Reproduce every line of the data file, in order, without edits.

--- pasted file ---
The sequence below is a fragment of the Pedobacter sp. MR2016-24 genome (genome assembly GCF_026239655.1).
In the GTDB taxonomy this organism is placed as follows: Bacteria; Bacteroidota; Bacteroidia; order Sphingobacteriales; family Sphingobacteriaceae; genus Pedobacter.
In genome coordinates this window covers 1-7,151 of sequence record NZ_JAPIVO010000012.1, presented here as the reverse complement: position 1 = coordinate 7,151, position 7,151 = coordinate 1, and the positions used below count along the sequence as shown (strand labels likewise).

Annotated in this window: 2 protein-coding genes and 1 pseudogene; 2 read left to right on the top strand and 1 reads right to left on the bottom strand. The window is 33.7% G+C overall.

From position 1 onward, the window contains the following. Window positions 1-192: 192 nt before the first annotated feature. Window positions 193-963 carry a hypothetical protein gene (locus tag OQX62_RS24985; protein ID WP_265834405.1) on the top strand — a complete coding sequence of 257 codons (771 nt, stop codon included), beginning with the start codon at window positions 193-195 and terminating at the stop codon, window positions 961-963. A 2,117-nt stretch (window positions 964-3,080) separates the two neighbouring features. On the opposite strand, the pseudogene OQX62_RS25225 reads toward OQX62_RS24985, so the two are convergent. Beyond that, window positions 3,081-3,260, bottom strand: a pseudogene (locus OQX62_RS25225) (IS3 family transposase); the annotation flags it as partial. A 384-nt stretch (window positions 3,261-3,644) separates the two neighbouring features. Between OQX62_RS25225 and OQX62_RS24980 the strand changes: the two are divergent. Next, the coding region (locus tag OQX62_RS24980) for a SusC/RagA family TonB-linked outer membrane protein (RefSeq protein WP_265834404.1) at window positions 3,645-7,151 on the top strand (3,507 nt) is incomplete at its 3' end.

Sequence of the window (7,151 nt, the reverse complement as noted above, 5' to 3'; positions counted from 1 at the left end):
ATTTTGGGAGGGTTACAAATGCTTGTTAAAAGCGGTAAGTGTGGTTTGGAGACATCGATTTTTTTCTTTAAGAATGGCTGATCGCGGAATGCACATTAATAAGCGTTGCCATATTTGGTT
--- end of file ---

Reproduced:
The sequence below is a fragment of the Pedobacter sp. MR2016-24 genome (genome assembly GCF_026239655.1).
In the GTDB taxonomy this organism is placed as follows: Bacteria; Bacteroidota; Bacteroidia; order Sphingobacteriales; family Sphingobacteriaceae; genus Pedobacter.
In genome coordinates this window covers 1-7,151 of sequence record NZ_JAPIVO010000012.1, presented here as the reverse complement: position 1 = coordinate 7,151, position 7,151 = coordinate 1, and the positions used below count along the sequence as shown (strand labels likewise).

Annotated in this window: 2 protein-coding genes and 1 pseudogene; 2 read left to right on the top strand and 1 reads right to left on the bottom strand. The window is 33.7% G+C overall.

From position 1 onward, the window contains the following. Window positions 1-192: 192 nt before the first annotated feature. Window positions 193-963 carry a hypothetical protein gene (locus tag OQX62_RS24985; protein ID WP_265834405.1) on the top strand — a complete coding sequence of 257 codons (771 nt, stop codon included), beginning with the start codon at window positions 193-195 and terminating at the stop codon, window positions 961-963. A 2,117-nt stretch (window positions 964-3,080) separates the two neighbouring features. On the opposite strand, the pseudogene OQX62_RS25225 reads toward OQX62_RS24985, so the two are convergent. Beyond that, window positions 3,081-3,260, bottom strand: a pseudogene (locus OQX62_RS25225) (IS3 family transposase); the annotation flags it as partial. A 384-nt stretch (window positions 3,261-3,644) separates the two neighbouring features. Between OQX62_RS25225 and OQX62_RS24980 the strand changes: the two are divergent. Next, the coding region (locus tag OQX62_RS24980) for a SusC/RagA family TonB-linked outer membrane protein (RefSeq protein WP_265834404.1) at window positions 3,645-7,151 on the top strand (3,507 nt) is incomplete at its 3' end.

Sequence of the window (7,151 nt, the reverse complement as noted above, 5' to 3'; positions counted from 1 at the left end):
ATTTTGGGAGGGTTACAAATGCTTGTTAAAAGCGGTAAGTGTGGTTTGGAGACATCGATTTTTTTCTTTAAGAATGGCTGATCGCGGAATGCACATTAATAAGCGTTGCCATATTTGGTT